In this three-part series, Adveco has so far addressed the role of air source heat pumps and solar thermal as a source of low carbon preheat, in this final part, we consider the future of gas and the adaptation to all electric applications for implementing more sustainable hot water in commercial buildings.
Despite the pressure to address carbon emissions in building stock in the UK, the fact is we are still waiting for clear advice at a government policy level. The final decision on energy solutions remains unresolved. So do you opt to go all electric with equipment now on the basis that the grid will become zero carbon or hold out for the option of carbon-free gas such as Hydrogen, which in terms of infrastructure change and refurbishment would be potentially quicker, cheaper and less disruptive.
As indicated, if your building has a gas connection and has high hot water demands it remains the most cost-effective option. Additionally, new gas-fired appliances operate with ever-reduced emissions, and most are ready to accept the initial proposed 20% hydrogen blends in the gas grid as early as 2024 without requiring any alteration. ‘Hydrogen Ready’ units are, with a replacement of the burner and pre-mixer, even capable of burning 100% hydrogen, but that scenario is some time away. Should hydrogen be accepted by the government as a function of net zero we would not expect 100% feeds to be in place nationally until 2040 with the grid changeover beginning in the early to mid-2030s. Retaining an existing gas connection, therefore, provides a degree of futureproofing should green gas technology be embraced.
What is clear though is that the latest building regulations (Part L, 2021) have radically revised the carbon intensity of electricity from 519g CO/kWh ten years ago to just 136 today. Gas in the same period has fallen from 240 to 233. Whilst the regulations do not yet exclude gas, they do advantage the adoption of all electric systems. We have demonstrated that renewables have a critical role in reducing the carbon emissions of a system, as well as offsetting the costs of heating water with direct electricity.
Gas-based hot water applications are, by a factor of 3.8, currently cheaper to operate than direct grid-electric systems. Using heat pumps can offset 25-35% of those energy costs, but this still leaves a considerable excess operating charge because of the need to provide top-up energy for safe operating temperatures. Historically, additional system top-up was provided by electric immersions, which for backup purposes and occasional peaks in demand whilst more expensive was acceptable. The shift to fully electric systems has put a greater onus on the technology which was never designed to provide primary heat. The costs are excessive and as we indicated, should they be deployed hard water, can rapidly develop scale leading to permanent damage in a remarkably short time. For this reason, we recommend the replacement of immersion technology with smaller electric boilers that are both more efficient, and, because they operate in a closed loop will avoid the issues of systems scaling up.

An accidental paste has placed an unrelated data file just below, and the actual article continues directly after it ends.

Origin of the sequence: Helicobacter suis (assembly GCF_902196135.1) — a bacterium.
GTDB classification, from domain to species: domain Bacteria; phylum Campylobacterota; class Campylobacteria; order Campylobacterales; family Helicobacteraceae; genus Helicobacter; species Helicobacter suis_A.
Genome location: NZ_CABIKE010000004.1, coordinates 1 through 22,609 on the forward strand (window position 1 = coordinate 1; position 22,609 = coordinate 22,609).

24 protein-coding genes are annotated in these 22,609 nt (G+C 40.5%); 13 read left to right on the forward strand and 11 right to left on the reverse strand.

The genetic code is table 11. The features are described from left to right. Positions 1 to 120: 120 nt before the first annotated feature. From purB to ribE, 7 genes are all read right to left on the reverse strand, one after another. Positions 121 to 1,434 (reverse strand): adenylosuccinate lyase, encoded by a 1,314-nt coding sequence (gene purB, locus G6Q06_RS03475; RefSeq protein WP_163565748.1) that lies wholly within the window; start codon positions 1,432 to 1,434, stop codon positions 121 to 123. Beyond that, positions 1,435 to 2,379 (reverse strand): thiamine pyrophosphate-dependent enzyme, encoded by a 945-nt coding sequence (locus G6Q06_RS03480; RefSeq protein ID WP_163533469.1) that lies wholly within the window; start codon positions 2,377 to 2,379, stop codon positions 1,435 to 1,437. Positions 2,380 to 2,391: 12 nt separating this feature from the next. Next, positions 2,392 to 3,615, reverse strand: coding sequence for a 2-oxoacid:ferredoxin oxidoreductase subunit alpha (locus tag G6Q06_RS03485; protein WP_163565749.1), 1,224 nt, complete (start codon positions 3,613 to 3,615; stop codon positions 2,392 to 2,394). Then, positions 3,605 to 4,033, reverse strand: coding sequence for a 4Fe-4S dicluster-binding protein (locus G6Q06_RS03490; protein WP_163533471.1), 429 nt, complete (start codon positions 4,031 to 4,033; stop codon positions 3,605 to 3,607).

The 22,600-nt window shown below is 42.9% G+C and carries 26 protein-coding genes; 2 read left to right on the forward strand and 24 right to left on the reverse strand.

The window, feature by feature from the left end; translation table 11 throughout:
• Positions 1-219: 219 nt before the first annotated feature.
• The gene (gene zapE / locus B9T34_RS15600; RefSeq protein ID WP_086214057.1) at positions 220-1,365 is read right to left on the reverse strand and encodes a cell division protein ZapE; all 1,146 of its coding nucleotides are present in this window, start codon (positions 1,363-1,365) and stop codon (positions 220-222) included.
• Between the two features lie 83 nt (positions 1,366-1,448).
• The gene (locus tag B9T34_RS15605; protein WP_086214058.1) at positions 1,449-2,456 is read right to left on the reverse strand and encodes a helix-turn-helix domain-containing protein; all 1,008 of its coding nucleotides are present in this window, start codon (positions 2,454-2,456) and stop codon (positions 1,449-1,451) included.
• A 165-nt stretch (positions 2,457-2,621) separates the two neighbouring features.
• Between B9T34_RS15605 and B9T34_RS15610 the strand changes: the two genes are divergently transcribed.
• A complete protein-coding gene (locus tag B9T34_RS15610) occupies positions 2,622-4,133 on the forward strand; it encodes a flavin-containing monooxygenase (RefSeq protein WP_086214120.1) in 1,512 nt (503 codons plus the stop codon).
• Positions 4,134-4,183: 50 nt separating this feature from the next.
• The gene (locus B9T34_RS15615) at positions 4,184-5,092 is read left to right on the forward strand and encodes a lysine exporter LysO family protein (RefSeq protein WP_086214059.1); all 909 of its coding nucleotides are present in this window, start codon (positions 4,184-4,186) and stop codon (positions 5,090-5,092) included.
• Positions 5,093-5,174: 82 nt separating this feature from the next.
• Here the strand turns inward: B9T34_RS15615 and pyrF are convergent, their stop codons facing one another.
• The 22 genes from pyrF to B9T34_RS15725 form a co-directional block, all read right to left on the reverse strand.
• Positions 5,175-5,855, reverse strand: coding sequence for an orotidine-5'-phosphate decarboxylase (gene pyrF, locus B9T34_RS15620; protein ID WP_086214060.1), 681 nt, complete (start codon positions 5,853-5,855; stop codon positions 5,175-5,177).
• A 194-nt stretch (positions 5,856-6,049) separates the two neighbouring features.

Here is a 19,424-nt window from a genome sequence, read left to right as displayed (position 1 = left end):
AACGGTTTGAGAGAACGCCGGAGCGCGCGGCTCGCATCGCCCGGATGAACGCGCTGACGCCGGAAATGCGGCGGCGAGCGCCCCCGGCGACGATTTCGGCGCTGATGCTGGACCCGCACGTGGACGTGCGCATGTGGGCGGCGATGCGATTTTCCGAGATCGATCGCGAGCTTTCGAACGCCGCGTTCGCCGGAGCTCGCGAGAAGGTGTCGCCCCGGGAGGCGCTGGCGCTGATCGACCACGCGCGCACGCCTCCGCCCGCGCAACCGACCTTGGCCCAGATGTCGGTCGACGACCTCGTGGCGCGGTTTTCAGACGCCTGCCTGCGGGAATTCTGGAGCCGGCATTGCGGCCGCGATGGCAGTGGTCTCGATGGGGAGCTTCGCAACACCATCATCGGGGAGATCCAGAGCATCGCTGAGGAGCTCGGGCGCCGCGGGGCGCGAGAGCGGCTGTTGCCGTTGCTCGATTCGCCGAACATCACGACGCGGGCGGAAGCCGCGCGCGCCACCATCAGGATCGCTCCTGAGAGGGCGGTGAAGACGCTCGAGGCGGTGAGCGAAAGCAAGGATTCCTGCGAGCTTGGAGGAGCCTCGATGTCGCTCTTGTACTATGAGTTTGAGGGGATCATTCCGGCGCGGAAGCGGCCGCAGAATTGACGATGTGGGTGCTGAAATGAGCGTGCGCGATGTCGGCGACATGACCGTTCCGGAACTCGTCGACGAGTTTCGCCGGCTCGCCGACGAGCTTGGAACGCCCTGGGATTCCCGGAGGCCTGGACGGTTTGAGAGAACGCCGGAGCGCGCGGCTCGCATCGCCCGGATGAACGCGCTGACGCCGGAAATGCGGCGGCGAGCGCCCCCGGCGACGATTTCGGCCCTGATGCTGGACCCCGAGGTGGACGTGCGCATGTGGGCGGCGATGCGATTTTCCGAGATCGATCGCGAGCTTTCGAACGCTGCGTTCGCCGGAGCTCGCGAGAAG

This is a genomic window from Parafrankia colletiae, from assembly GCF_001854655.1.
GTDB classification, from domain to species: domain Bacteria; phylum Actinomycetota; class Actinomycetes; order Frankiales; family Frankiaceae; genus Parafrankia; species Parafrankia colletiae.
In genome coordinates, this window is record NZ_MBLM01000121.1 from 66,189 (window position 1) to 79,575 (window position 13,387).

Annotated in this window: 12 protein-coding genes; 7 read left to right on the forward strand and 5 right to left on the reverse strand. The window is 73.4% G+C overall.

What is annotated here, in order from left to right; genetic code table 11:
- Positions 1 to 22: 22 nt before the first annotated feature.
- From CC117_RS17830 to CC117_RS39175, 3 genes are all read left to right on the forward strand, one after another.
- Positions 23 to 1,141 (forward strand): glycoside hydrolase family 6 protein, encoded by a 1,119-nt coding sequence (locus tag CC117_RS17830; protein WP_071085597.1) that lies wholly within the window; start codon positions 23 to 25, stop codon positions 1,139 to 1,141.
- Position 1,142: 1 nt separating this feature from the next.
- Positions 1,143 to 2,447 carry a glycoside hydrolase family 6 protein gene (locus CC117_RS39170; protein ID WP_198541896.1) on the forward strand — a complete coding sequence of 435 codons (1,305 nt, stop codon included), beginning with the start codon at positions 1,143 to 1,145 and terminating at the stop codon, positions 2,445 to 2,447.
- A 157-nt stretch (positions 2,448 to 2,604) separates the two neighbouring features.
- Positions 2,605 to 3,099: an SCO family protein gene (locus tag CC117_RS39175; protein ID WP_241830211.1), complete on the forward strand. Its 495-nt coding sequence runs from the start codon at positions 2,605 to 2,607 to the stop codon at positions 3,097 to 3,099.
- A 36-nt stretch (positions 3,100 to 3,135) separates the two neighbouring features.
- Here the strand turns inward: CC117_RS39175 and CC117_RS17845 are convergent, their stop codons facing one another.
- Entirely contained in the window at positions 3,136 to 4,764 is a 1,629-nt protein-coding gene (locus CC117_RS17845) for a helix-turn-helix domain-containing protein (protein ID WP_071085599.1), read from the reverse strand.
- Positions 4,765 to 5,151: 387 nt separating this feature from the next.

Perhaps the most detrimental issue we see today as a result of replacing gas with electricity is the propensity to oversize the new all electric system, replacing gas appliances with electric alternatives with like-for-like capabilities. Hot water systems have been inherently oversized in the past through a lack of understanding of application design or concerns over providing suitable backup to ensure system continuity. The result of oversizing is however always the same, unnecessary capital costs for system supply and installation, but when replacing gas with electricity, oversizing leads to greater electrical demand and should that exceed a building’s available amperage of electrical supply, project installation costs will inevitably soar, or even stall the project.
This can best be avoided by understanding your building’s actual hot water demands and designing the replacement to meet those specific needs. There is an art to designing hot water systems, but real, actionable data is priceless. When considering options for introducing sustainability the best advice we can give is to understand your needs first. Live metering is an easy, non-intrusive way of securing the valuable operational data you need to make informed decisions that deliver on expectations to lower carbon emissions without incurring unforeseen costs.